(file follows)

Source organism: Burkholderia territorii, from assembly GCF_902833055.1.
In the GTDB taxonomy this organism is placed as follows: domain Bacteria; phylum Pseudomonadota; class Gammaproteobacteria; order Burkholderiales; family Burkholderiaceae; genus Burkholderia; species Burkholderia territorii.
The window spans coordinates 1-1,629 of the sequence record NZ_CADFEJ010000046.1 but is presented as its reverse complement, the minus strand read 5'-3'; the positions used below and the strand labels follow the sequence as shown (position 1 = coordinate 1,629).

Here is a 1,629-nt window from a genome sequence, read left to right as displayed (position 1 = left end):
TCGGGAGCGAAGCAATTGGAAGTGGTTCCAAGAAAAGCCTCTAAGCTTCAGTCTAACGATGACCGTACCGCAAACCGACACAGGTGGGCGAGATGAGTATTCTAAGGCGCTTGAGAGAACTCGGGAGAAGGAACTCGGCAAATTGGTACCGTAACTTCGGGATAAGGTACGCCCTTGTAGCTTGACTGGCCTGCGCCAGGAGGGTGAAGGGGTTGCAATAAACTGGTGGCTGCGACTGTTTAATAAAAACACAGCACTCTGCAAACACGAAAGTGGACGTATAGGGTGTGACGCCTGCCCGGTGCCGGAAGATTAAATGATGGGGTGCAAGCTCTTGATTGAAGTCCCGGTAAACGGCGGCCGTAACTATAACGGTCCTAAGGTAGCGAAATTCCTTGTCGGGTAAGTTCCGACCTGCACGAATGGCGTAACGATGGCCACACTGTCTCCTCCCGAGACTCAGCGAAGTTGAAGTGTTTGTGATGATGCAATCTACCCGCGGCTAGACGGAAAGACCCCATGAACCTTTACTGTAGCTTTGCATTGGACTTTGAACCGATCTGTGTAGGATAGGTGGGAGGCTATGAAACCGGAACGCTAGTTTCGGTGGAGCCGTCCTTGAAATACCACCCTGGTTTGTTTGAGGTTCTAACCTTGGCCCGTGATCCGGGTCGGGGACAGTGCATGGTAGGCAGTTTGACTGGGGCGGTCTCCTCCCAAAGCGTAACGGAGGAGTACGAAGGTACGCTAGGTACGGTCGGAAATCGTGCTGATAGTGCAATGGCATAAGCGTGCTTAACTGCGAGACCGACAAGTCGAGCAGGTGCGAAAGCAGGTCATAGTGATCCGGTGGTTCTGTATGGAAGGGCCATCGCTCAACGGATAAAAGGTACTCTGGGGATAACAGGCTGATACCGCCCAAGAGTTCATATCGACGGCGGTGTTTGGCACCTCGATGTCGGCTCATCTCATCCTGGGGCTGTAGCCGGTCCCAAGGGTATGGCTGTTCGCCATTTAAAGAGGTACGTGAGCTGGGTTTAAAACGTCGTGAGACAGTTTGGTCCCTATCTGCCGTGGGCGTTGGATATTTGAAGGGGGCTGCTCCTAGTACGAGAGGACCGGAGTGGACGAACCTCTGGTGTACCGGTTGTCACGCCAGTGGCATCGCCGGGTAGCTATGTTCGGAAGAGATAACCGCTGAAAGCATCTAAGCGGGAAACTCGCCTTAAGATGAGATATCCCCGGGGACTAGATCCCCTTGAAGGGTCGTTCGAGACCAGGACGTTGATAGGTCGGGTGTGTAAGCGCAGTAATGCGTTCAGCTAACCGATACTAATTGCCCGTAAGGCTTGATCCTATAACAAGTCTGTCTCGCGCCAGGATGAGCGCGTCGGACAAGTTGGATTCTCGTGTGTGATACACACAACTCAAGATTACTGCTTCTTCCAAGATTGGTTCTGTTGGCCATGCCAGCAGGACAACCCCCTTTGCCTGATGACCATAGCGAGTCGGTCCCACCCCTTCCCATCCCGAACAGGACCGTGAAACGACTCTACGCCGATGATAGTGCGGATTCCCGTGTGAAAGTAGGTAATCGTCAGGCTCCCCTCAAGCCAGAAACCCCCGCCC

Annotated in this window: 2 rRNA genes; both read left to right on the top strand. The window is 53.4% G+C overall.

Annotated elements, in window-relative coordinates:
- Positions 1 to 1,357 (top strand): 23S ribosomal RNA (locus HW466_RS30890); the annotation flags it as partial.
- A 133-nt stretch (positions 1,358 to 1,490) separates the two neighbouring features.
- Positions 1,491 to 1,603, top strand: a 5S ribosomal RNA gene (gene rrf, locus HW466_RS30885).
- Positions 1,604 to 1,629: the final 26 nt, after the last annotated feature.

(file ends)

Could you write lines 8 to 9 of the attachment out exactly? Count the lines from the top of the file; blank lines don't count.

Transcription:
- Positions 1 to 1,357 (top strand): 23S ribosomal RNA (locus HW466_RS30890); the annotation flags it as partial.
- A 133-nt stretch (positions 1,358 to 1,490) separates the two neighbouring features.